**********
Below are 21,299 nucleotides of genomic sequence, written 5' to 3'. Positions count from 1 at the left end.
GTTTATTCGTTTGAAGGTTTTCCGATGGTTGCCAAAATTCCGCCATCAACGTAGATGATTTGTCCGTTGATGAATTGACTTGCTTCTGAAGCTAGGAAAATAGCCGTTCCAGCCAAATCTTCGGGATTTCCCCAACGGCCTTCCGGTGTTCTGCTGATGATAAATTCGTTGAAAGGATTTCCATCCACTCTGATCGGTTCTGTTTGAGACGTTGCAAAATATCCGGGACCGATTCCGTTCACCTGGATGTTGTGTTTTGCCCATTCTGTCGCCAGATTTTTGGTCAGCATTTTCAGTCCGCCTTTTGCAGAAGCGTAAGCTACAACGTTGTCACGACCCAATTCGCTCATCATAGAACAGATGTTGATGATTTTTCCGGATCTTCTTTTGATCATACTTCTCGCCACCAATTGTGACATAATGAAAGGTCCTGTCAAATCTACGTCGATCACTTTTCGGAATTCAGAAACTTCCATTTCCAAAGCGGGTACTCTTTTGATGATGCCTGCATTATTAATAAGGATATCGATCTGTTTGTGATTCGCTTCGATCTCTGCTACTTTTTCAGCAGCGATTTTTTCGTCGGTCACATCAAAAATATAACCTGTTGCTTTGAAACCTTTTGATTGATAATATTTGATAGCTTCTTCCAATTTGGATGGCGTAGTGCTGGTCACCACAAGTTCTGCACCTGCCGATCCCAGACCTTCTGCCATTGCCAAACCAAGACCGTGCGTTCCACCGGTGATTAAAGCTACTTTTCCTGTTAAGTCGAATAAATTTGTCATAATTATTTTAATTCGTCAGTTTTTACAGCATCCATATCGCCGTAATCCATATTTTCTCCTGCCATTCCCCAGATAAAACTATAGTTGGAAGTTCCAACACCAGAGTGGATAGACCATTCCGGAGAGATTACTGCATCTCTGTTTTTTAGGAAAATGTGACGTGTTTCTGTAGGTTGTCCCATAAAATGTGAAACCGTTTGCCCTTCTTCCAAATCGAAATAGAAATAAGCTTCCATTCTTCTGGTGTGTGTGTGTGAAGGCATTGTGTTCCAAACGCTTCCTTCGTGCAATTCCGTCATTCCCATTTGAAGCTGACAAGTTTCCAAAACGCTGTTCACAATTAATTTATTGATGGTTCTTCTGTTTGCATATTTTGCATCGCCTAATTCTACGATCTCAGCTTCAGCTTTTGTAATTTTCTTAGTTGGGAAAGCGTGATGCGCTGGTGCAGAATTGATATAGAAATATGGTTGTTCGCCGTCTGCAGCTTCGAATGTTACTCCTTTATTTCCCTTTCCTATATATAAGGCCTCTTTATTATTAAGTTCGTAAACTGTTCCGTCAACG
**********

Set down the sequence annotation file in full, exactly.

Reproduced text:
Below are 21,299 nucleotides of genomic sequence, written 5' to 3'. Positions count from 1 at the left end.
GTTTATTCGTTTGAAGGTTTTCCGATGGTTGCCAAAATTCCGCCATCAACGTAGATGATTTGTCCGTTGATGAATTGACTTGCTTCTGAAGCTAGGAAAATAGCCGTTCCAGCCAAATCTTCGGGATTTCCCCAACGGCCTTCCGGTGTTCTGCTGATGATAAATTCGTTGAAAGGATTTCCATCCACTCTGATCGGTTCTGTTTGAGACGTTGCAAAATATCCGGGACCGATTCCGTTCACCTGGATGTTGTGTTTTGCCCATTCTGTCGCCAGATTTTTGGTCAGCATTTTCAGTCCGCCTTTTGCAGAAGCGTAAGCTACAACGTTGTCACGACCCAATTCGCTCATCATAGAACAGATGTTGATGATTTTTCCGGATCTTCTTTTGATCATACTTCTCGCCACCAATTGTGACATAATGAAAGGTCCTGTCAAATCTACGTCGATCACTTTTCGGAATTCAGAAACTTCCATTTCCAAAGCGGGTACTCTTTTGATGATGCCTGCATTATTAATAAGGATATCGATCTGTTTGTGATTCGCTTCGATCTCTGCTACTTTTTCAGCAGCGATTTTTTCGTCGGTCACATCAAAAATATAACCTGTTGCTTTGAAACCTTTTGATTGATAATATTTGATAGCTTCTTCCAATTTGGATGGCGTAGTGCTGGTCACCACAAGTTCTGCACCTGCCGATCCCAGACCTTCTGCCATTGCCAAACCAAGACCGTGCGTTCCACCGGTGATTAAAGCTACTTTTCCTGTTAAGTCGAATAAATTTGTCATAATTATTTTAATTCGTCAGTTTTTACAGCATCCATATCGCCGTAATCCATATTTTCTCCTGCCATTCCCCAGATAAAACTATAGTTGGAAGTTCCAACACCAGAGTGGATAGACCATTCCGGAGAGATTACTGCATCTCTGTTTTTTAGGAAAATGTGACGTGTTTCTGTAGGTTGTCCCATAAAATGTGAAACCGTTTGCCCTTCTTCCAAATCGAAATAGAAATAAGCTTCCATTCTTCTGGTGTGTGTGTGTGAAGGCATTGTGTTCCAAACGCTTCCTTCGTGCAATTCCGTCATTCCCATTTGAAGCTGACAAGTTTCCAAAACGCTGTTCACAATTAATTTATTGATGGTTCTTCTGTTTGCATATTTTGCATCGCCTAATTCTACGATCTCAGCTTCAGCTTTTGTAATTTTCTTAGTTGGGAAAGCGTGATGCGCTGGTGCAGAATTGATATAGAAATATGGTTGTTCGCCGTCTGCAGCTTCGAATGTTACTCCTTTATTTCCCTTTCCTATATATAAGGCCTCTTTATTATTAAGTTCGTAAACTGTTCCGTCAACG